Film/TV » Film Features

Culture-clash drama has more craft than inspiration.



Aside from a dutiful admiration and respect for high-quality craftsmanship I get when standing before the lesser paintings of a master or listening to the one undeniable single of an otherwise anonymous band, I didn't feel a thing while watching Mira Nair's film adaptation of The Namesake, Jumpa Lahiri's expansive novel about three decades in the life of a Bengali family in New York and Calcutta, even though it is not a waste of time and has more than enough of everything I usually hope for in a movie.

For starters, The Namesake is a movie of great specificity in its actors; from Mississippi Masala to Vanity Fair, Nair's affection for the beauty and variety of human bodies remains erotic and exciting. The physical contrast between trim, gentle, unobtrusive Ashoke (Irfan Khan) and his voluptuous, shy, arranged-marriage bride Ashima (Tabu) reflects their initial emotional discomfort, yet this contrast adds tension and sexiness when Nair shows us their first fumbling, midnight gropes toward physical affection. As the couple's affections for each other deepen and mellow, their physiques eventually complete each other, as seen best in one calm, clever scene when they walk arm and arm, discussing the happy accident of their partnership.

Ashoke and Ashima's uncomfortable, distracted oldest son Gogol (Kal Penn) is not as fortunate in finding a compatible mate as he wrestles with his bicultural heritage. Penn, who was so engaging in Harold and Kumar Go to White Castle, is a shifty, credible dramatic presence whose evolution and maturation comprise much of the second half of the film. Gogol's frustration with his strange name symbolizes his larger ambivalence toward his Bengali background, and his embrace and rejection of his parents' heritage catapults him from a bland, upper-class white-chick safety net named Maxine (Jacinda Barrett) into the arms of an intelligent, naughty, distant Indian girl named Moushumi (Zuleikha Robinson), who sexes him up and uses him like a club to beat back memories of her own disastrous traditional marriage.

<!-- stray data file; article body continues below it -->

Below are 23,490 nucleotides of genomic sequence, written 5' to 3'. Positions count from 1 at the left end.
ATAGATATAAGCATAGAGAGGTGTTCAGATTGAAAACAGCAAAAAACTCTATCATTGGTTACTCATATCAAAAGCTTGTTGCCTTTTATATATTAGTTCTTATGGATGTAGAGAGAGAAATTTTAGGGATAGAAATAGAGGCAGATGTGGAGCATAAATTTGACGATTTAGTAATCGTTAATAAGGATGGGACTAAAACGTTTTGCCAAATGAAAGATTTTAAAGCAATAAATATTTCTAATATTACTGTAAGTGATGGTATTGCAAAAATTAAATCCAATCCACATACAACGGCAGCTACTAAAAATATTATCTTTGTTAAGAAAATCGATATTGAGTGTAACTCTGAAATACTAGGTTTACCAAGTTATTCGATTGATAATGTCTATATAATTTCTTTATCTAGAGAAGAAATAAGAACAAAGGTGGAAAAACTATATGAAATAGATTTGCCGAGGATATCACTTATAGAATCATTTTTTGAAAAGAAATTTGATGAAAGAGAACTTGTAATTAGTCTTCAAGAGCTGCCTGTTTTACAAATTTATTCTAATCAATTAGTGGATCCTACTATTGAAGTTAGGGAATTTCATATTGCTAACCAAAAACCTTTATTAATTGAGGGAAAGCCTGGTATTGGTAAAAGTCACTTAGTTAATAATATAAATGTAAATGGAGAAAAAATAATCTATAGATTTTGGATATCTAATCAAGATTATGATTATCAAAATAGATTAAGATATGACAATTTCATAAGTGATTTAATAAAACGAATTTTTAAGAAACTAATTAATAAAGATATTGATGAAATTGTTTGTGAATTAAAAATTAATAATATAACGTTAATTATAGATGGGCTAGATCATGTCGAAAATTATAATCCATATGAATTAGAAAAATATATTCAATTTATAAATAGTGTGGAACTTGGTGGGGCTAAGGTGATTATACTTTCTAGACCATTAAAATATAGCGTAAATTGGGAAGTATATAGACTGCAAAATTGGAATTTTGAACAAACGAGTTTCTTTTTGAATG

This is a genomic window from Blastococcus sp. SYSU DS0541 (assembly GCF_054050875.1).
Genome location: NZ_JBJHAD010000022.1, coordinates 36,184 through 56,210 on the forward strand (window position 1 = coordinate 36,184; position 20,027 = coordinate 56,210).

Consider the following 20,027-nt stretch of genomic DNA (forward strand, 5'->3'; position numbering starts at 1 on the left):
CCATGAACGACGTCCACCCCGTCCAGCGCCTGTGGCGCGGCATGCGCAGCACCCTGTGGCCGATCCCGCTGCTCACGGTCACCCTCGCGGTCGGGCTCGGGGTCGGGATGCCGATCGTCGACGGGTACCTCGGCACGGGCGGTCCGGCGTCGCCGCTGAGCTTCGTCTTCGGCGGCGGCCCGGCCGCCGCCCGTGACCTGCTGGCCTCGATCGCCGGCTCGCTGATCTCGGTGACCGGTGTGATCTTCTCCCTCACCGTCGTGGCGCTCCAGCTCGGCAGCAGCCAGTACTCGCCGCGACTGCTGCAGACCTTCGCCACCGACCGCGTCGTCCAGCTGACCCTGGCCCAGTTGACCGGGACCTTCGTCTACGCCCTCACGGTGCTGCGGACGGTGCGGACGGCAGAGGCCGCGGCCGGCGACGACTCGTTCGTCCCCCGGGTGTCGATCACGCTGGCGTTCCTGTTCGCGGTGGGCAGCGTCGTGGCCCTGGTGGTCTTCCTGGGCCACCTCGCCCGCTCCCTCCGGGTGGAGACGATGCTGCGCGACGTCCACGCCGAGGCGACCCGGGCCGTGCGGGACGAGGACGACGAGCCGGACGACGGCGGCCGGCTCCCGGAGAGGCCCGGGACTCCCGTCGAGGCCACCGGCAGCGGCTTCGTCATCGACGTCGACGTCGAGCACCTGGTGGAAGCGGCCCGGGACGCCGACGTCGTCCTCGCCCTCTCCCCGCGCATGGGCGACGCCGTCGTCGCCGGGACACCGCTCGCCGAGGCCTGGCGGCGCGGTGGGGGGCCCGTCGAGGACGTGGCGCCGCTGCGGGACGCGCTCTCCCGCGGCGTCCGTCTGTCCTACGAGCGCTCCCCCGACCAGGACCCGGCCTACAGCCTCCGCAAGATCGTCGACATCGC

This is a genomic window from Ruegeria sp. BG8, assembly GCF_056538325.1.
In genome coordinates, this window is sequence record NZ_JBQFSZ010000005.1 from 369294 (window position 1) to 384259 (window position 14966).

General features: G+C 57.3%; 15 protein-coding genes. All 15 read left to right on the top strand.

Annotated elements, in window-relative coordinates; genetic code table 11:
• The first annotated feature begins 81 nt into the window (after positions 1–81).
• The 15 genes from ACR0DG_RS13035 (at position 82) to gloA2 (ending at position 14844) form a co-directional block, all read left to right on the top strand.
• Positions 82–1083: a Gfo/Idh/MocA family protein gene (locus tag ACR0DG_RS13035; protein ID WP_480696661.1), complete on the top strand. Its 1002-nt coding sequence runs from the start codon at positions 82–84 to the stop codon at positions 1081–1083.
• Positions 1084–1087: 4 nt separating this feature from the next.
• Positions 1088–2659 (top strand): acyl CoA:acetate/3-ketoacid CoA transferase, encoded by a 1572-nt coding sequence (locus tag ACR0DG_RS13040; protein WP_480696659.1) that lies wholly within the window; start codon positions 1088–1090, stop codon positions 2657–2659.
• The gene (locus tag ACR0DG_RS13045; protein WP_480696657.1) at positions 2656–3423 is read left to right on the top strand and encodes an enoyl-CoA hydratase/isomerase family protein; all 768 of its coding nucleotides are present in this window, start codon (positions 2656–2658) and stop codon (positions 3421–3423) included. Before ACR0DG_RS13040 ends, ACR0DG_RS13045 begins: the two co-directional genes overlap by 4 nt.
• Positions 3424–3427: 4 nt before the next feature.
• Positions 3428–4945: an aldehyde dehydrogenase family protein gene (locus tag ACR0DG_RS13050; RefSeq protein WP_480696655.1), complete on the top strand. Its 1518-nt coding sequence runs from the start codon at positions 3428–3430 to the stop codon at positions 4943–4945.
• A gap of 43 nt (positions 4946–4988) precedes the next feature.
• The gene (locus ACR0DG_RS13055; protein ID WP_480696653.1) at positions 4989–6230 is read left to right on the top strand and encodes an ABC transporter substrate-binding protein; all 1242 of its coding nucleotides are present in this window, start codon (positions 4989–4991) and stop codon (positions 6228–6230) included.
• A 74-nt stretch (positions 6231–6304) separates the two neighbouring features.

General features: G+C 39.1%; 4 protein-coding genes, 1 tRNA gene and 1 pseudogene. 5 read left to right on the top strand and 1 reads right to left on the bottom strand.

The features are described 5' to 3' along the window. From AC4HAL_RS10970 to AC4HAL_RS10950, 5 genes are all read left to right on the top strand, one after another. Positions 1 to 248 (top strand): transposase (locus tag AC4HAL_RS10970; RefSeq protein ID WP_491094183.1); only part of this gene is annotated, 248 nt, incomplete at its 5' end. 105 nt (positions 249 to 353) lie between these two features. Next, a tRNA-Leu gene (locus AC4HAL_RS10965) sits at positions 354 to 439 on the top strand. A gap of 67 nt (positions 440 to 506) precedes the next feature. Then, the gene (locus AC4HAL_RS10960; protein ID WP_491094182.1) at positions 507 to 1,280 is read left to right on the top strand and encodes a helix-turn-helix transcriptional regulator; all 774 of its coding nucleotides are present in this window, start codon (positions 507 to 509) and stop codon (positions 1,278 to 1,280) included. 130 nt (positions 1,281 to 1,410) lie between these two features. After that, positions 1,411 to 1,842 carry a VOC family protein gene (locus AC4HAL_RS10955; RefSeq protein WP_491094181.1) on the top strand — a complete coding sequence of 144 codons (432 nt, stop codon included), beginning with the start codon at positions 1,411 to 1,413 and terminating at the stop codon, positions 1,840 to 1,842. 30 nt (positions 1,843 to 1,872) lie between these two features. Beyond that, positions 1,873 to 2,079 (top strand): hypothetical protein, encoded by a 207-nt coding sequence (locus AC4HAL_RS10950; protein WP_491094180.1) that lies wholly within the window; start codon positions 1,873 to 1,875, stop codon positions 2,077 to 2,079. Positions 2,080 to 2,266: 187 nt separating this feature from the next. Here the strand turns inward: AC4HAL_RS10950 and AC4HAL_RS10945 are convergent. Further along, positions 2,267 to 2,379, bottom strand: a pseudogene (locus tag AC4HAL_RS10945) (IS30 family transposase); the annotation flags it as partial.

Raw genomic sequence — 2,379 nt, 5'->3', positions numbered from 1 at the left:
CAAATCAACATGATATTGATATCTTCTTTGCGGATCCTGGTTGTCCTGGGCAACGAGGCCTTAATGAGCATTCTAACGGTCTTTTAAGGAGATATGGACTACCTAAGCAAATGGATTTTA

The symbolic order of The Namesake is deliberate and novelistic throughout; shoes and bridges emerge as signs of travel, adventure, and tradition. And when these traditions don't mix, Nair lingers over moments of cultural clumsiness, particularly in a long sequence when Gogol takes Maxine home. Nair is also intelligent enough to juxtapose the professional, cluttered busyness of New York with the teeming chaos of Calcutta while showing how both worlds appeal to Gogol.

Where India has the Taj Mahal, though, America has the airport and the pre-furnished apartment. During several key apartment scenes, the loneliness, disorientation, and alienation of Gogol and his family are most clearly felt; it's as though they all suddenly find themselves stuck not just in a rented room but in a country whose greatest promise is little more than moneyed aimlessness. Within those spaces, the director's sense of sorrow about the sacrifices made when forging one's identity is clearest; within those spaces, I almost felt something strong about The Namesake.

The Namesake

Opening Friday, March 30th

Studio on the Square

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